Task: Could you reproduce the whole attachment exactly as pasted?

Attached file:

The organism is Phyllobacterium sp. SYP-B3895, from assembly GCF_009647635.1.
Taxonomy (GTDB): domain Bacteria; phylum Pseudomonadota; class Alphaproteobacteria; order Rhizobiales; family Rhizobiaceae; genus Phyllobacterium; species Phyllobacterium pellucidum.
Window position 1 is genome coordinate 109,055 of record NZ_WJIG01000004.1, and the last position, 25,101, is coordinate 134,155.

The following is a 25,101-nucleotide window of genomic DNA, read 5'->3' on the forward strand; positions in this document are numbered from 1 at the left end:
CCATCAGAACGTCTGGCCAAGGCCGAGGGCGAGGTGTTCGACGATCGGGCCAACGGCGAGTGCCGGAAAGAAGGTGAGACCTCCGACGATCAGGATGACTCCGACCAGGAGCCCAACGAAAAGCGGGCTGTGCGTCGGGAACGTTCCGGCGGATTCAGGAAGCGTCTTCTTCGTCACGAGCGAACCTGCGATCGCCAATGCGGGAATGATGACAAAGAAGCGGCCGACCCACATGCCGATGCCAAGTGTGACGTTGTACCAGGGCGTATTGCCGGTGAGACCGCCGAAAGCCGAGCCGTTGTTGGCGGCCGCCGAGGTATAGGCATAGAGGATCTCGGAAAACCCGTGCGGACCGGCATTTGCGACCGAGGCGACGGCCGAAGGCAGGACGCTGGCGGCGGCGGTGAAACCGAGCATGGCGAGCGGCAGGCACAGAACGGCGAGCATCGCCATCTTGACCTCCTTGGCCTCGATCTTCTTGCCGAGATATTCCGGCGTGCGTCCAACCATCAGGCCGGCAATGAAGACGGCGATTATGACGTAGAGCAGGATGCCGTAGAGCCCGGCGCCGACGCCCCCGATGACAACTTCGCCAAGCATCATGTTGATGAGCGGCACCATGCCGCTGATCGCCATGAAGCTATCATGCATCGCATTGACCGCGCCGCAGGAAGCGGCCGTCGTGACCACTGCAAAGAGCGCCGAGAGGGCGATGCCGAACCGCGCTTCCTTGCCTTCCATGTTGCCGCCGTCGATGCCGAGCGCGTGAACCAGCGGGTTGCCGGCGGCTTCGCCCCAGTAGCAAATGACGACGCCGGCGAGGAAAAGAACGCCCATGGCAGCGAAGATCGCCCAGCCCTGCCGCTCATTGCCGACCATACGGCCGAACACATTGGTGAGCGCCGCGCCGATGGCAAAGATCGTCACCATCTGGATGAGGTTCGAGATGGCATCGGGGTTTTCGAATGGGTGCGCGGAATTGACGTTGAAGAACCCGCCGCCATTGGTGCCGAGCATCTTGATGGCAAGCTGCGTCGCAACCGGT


The organism is Phyllobacterium sp. SYP-B3895, from assembly GCF_009647635.1.
Taxonomy (GTDB): domain Bacteria; phylum Pseudomonadota; class Alphaproteobacteria; order Rhizobiales; family Rhizobiaceae; genus Phyllobacterium; species Phyllobacterium pellucidum.
Window position 1 is genome coordinate 109,055 of record NZ_WJIG01000004.1, and the last position, 25,101, is coordinate 134,155.

The following is a 25,101-nucleotide window of genomic DNA, read 5'->3' on the forward strand; positions in this document are numbered from 1 at the left end:
CCATCAGAACGTCTGGCCAAGGCCGAGGGCGAGGTGTTCGACGATCGGGCCAACGGCGAGTGCCGGAAAGAAGGTGAGACCTCCGACGATCAGGATGACTCCGACCAGGAGCCCAACGAAAAGCGGGCTGTGCGTCGGGAACGTTCCGGCGGATTCAGGAAGCGTCTTCTTCGTCACGAGCGAACCTGCGATCGCCAATGCGGGAATGATGACAAAGAAGCGGCCGACCCACATGCCGATGCCAAGTGTGACGTTGTACCAGGGCGTATTGCCGGTGAGACCGCCGAAAGCCGAGCCGTTGTTGGCGGCCGCCGAGGTATAGGCATAGAGGATCTCGGAAAACCCGTGCGGACCGGCATTTGCGACCGAGGCGACGGCCGAAGGCAGGACGCTGGCGGCGGCGGTGAAACCGAGCATGGCGAGCGGCAGGCACAGAACGGCGAGCATCGCCATCTTGACCTCCTTGGCCTCGATCTTCTTGCCGAGATATTCCGGCGTGCGTCCAACCATCAGGCCGGCAATGAAGACGGCGATTATGACGTAGAGCAGGATGCCGTAGAGCCCGGCGCCGACGCCCCCGATGACAACTTCGCCAAGCATCATGTTGATGAGCGGCACCATGCCGCTGATCGCCATGAAGCTATCATGCATCGCATTGACCGCGCCGCAGGAAGCGGCCGTCGTGACCACTGCAAAGAGCGCCGAGAGGGCGATGCCGAACCGCGCTTCCTTGCCTTCCATGTTGCCGCCGTCGATGCCGAGCGCGTGAACCAGCGGGTTGCCGGCGGCTTCGCCCCAGTAGCAAATGACGACGCCGGCGAGGAAAAGAACGCCCATGGCAGCGAAGATCGCCCAGCCCTGCCGCTCATTGCCGACCATACGGCCGAACACATTGGTGAGCGCCGCGCCGATGGCAAAGATCGTCACCATCTGGATGAGGTTCGAGATGGCATCGGGGTTTTCGAATGGGTGCGCGGAATTGACGTTGAAGAACCCGCCGCCATTGGTGCCGAGCATCTTGATGGCAAGCTGCGTCGCAACCGGT